Action and Inaction Both Have Risks
Big Oil must consider not only the economic advantages of investing in clean energy, but also the financial risk of pursuing a fossil energy source strategy rather than diversifying.
Several scientific studies have shown that nearly 85% of remaining fossil fuel reserves must remain in the ground to keep global temperatures from rising more than 2 degrees C (3.6 degrees F) above pre-industrial levels. When the first peer-reviewed article making this case was published in a major journal in 2009, oil company stock values fell by more than 2% over the next two weeks. This amounted to a shareholder loss of $16.5 billion.
Fossil fuel companies have underperformed the broader S&P index in recent years. This trend is led by U.S. coal companies, which have lost 80% of their value since 2007.
Investors plan to triple fossil fuel divestment rates over the next decade https://t.co/cZsdFBZZ8y— Divest Ed (@divesteddotorg) October 16, 2019
Each oil company will address climate change pressures in its own way. Some with resources to develop in-house renewable energy expertise will do so. More likely, however, we expect that large companies like Total and Shell will continue to purchase smaller companies that have the strategic know-how to help them make the switch.
On a positive note, oil companies are increasing their low-carbon investments each year. While they are starting from a low baseline, rapid growth rates suggest that with sustained commitment, they could be quite large within a decade. For example, Total and BP each are prepared to spend $500 million per year on renewables over the next several decades. Total expects to grow its low-carbon business to 20% of its asset base over the next 20 years.
Ultimately, however, investment strategy will always be driven by expected returns. If available oil and gas investments have an expected return of 15% and low-carbon investments are only expected to make 7%, money will likely continue to flow towards fossil fuels. Changing this reality will require major market and pricing shifts, which may have to be driven by government policies such as carbon taxes.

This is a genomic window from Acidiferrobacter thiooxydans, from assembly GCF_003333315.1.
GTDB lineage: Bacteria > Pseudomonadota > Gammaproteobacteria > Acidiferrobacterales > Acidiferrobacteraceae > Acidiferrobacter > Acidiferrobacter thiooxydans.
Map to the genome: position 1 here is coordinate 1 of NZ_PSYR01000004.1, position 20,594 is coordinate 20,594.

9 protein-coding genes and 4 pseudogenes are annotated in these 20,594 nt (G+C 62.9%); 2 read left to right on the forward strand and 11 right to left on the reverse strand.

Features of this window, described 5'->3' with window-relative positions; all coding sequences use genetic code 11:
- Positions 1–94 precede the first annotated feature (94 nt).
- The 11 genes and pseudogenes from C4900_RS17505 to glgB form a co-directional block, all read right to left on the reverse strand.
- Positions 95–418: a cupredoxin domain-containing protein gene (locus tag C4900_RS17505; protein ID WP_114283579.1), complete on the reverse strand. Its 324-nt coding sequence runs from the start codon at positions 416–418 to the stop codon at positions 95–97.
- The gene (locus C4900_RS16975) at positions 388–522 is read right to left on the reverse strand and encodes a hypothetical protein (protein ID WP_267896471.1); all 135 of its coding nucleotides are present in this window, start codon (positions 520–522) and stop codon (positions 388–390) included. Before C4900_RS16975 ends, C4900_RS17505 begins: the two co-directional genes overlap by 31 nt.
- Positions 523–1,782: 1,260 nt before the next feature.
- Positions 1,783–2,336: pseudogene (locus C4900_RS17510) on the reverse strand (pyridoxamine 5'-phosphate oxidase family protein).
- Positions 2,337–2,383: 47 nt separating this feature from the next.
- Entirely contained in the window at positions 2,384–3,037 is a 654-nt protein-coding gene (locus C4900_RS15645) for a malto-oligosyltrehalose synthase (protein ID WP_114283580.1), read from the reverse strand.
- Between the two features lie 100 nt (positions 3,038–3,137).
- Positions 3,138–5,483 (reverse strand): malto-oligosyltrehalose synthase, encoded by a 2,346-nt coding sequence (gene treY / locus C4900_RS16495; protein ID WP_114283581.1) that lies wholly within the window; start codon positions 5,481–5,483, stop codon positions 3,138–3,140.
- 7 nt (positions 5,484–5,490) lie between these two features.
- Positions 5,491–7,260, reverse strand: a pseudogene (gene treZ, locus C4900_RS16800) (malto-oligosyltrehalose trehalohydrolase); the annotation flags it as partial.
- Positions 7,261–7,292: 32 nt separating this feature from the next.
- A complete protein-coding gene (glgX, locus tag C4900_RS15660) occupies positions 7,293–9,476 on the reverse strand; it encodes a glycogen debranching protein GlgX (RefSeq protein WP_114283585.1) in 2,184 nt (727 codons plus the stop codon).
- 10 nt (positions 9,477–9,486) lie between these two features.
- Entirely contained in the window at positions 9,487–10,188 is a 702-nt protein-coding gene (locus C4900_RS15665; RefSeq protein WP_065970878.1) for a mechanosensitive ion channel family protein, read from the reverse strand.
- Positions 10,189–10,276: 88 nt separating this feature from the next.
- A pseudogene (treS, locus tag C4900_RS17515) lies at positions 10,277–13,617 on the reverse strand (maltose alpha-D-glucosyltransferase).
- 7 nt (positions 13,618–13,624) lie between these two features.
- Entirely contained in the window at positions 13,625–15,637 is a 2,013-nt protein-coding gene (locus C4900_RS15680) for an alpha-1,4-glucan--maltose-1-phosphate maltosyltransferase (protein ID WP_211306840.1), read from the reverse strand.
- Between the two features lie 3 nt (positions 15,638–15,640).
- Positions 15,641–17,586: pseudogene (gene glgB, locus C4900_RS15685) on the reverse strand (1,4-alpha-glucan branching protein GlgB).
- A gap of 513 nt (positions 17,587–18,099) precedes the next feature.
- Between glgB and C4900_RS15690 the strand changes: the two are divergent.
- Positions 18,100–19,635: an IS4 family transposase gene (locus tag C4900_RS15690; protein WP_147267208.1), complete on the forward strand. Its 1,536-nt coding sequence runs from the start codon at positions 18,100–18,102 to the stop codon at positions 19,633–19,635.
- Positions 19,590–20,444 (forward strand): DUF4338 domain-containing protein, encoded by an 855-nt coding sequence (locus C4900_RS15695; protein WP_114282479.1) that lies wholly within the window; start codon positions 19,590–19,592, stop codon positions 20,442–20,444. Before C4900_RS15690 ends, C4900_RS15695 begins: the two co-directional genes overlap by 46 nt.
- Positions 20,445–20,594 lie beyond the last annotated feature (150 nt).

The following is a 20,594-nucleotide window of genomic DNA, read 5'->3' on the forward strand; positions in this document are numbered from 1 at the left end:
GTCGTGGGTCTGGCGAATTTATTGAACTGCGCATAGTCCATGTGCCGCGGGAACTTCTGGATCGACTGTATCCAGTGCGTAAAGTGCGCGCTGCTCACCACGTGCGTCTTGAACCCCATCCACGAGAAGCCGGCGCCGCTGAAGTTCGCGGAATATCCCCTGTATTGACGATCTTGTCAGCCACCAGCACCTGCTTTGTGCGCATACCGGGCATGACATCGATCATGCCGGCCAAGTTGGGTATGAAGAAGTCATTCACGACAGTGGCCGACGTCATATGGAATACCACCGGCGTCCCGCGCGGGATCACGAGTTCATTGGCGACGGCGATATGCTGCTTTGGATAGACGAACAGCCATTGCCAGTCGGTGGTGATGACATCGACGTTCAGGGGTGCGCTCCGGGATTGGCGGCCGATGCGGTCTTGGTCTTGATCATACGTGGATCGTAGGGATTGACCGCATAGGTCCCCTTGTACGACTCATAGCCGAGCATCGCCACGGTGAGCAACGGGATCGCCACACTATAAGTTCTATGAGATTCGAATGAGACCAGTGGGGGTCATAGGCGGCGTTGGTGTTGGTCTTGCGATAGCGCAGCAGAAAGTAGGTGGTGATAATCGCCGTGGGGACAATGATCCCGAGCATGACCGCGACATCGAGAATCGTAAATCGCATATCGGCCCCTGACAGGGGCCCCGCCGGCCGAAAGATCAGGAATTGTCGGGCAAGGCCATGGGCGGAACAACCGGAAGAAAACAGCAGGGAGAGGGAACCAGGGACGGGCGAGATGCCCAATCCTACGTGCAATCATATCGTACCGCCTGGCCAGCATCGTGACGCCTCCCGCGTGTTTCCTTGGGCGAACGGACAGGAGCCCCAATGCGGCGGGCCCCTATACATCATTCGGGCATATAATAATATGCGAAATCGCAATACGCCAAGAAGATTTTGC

A Pale-Green Forecast
Our discussions suggest that companies are interested and feel compelled to explore their options, but there is no clear road map for transforming them into low-carbon energy providers.
Some observers might conclude that oil and gas companies' limited investments to date in low-carbon technology and business ventures are hindering this transition. Others may view any such investments as a plus, so long as these investments grow and companies don't simultaneously advocate against policies to reduce emissions.
We believe it is vital for the energy industry and climate stakeholders to continue this conversation, and to identify policy changes that can make it economically advantageous for oil companies to pursue low-carbon futures.
Lewis Fulton is co-director of STEPS (Sustainable Transportation Energy Pathways) at the University of California, Davis.
Daniel Spurling is a professor of civil and environmental engineering and founding director of the Institute of Transportation Studies at the University of California, Davis.
Disclosure statements: Lewis Fulton directs a research group that receives consortium funding from transportation and energy companies, government agencies that fund or regulate transportation agencies and companies, and private foundations engaged with mobility issues.
Daniel Sperling receives funding from government agencies that fund or regulate transportation agencies and companies, and private foundations engaged with mobility issues. He is a board member with the California Air Resources Board.
Reposted with permission from our media associate The Conversation.